The NOLA Public Schools district updated Orleans Parish School Board members on expected financial losses due to COVID-19 and plans for finishing out the school year remotely, as well as discussing how to reopen that way should it be necessary, at a virtual committee meeting Tuesday afternoon.
Schools rely on sales taxes to meet their budgets. A statewide stay-at-home order threatens to jeopardize that funding, though it is not yet clear how anticipated losses will impact schools.
The district’s Chief Financial Officer Diane Allison presented three different per-pupil funding models to the board, but board members asked for more specific information on anticipated funding changes, which Superintendent Henderson Lewis Jr. said will be available at the next board meeting.
“As you all can imagine the short answer is it’s unknown,” Allison said. “We do know the two major drivers of the New Orleans economy are tourism and the petrochemical industry. The price of oil per barrel was $25 when I made this slide … about $50 per barrel is break even, and in the news yesterday it went negative, which is partially due to COVID-19.”
“The short answer is that this decline [in sales tax], we do not know how long it will last. It will affect the current year and in all likelihood it will affect the next fiscal year as well,” she said. Allison also suggested the economic hit could last up to five years.
State per-pupil school funding in Louisiana enjoys broad protections, but those protections may not make up for the other part of their budget, from local tax collections.
Allison said the district has spent $4.2 million of the $5 million in emergency funding it approved the day Gov. John Bel Edwards announced a month-long statewide school closure. Most of that money went to 10,000 laptops and 8,000 hotspots that were sent out to schools last week. The hotspots each have a year of unlimited data. Edwards extended his order last week through the end of the school year.
“There have been some other small purchases, primarily Zoom accounts as you can imagine,” she said.
Board member Sarah Usdin said the district would need to get creative, suggesting “loans or forgiveness to think about what we need to do to get everyone through this time.”
The district generally evaluates charter school’s fiscal health but will take the current crisis into those evaluations next year, Chief Portfolio Innovation and Accountability Officer Kelli Peterson said.
“Our schools are going to have to reach into their fund balances to continue to operate,” Peterson said. “Moving into fiscal year 20, we will not deem any of our schools not in good standing, because again it’s times like this they create that fund balance for.”
Access to remote learning
Several board members asked staff about students’ access to wireless internet and computers and their ability to complete school work remotely. District Chief of Staff Dina Hasiotis fielded many of those questions, explaining most city schools are using both paper worksheets and online lessons.
“We knew technology would be the number one barrier,” Hasiotis said. “Specifically we know that wi-fi continues to be a challenge for families across the city.”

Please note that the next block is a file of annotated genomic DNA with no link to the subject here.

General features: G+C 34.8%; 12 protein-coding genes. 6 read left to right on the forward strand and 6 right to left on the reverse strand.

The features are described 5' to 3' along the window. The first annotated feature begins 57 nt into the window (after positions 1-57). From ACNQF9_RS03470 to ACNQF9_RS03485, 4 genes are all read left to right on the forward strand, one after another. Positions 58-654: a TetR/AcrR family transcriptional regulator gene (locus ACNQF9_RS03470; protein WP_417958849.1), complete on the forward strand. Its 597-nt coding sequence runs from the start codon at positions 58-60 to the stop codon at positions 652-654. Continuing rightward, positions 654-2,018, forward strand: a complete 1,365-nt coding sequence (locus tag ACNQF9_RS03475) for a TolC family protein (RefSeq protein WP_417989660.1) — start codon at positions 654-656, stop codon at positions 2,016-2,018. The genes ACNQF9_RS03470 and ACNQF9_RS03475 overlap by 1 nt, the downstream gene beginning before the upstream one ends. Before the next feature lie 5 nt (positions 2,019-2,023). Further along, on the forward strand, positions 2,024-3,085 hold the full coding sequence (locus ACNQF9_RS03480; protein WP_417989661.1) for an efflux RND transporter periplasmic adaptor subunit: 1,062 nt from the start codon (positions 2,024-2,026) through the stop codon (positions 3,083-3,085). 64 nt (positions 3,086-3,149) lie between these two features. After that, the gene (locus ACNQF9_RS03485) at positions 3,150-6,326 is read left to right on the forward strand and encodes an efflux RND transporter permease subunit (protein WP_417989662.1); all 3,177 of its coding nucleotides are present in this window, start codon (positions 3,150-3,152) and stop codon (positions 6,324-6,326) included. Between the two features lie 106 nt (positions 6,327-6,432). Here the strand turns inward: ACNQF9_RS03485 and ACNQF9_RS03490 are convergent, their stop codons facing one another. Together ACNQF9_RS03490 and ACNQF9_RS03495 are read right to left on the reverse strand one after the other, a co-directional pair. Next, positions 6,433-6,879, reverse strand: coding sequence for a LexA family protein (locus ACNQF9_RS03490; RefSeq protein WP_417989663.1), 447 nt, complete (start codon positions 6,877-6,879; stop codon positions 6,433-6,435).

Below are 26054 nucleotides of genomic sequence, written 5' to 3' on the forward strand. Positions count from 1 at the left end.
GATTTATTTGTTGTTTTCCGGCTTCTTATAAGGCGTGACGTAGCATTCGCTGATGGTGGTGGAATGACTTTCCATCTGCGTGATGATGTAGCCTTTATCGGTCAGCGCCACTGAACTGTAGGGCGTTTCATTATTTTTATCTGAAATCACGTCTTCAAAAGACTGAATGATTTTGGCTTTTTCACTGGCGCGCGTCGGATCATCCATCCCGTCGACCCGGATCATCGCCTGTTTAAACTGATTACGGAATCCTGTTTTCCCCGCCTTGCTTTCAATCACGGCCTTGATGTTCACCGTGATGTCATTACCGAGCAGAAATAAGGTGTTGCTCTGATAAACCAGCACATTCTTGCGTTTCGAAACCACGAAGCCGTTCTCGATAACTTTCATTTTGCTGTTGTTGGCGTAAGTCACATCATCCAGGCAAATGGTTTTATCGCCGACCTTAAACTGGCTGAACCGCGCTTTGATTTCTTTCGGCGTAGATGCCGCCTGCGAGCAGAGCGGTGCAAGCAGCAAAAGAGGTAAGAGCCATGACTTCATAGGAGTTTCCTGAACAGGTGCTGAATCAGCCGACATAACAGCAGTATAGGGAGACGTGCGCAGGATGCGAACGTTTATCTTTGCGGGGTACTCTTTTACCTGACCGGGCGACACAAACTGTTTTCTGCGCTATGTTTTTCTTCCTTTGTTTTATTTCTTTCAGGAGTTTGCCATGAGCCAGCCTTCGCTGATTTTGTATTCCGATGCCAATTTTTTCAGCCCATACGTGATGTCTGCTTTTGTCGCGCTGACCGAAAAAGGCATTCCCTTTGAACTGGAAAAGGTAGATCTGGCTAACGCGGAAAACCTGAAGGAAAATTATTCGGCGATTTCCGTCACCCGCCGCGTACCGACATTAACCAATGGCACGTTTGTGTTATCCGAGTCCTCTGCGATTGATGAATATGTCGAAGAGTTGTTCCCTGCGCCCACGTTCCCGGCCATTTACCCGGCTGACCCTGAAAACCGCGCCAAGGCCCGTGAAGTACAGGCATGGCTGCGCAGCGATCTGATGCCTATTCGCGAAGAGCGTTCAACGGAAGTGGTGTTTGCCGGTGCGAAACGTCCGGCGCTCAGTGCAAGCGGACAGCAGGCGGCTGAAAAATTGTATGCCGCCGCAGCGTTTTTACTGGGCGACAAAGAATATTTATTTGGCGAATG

The district is working with the city, she said, on a possible citywide wireless internet solution.
After 10,000 laptops and 8,000 hotspots went out to the district’s charter schools, Hasiotis said the district is again asking its schools to survey their students’ technology needs. About 45,000 children attend district schools.
“I think we’ve always estimated that 35 percent of our families or more need high-quality internet access,” she said. “I do not think our 8,000 hotspots met that need.”
The district is also asking schools to submit remote learning plans for next school year, should it not be safe for students to return to classrooms. The district is also working with schools on their promotion and graduation plans and their plans for summer school. About 60 percent of city schools said they plan to offer summer school in a state survey released earlier this week.
“We need to be planning for every possible situation,” Hasiotis said.
“What would social distancing look like in a school? How could we open schools? How do students interact in schools?”
All the while the district is still planning for the possibility of a regular start to the school year. The district will take over Mary D. Coghill Charter School starting July 1 and the board approved a calendar for the Gentilly Woods elementary with an Aug. 10 start date.
“As we learn more about the virus, if there’s going to be an earlier start to the school year or something we can come back to make revisions,” Lewis said.
School start dates could move up or back depending on recommendations from the Louisiana Department of Health and state Department of Education, he said.
Hasiotis said schools have served 600,000 meals since the school closure started. There are 43 distribution sites across the city.
“We are continuing to provide face masks to the food service workers,” Hasiotis said.
The sites are still conducting health checks, including daily temperature checks on workers. Hasiotis said district staff are visiting sites to ensure they are complying.
City schools are also looking at extending their community feeding program into the summer, Hasiotis said.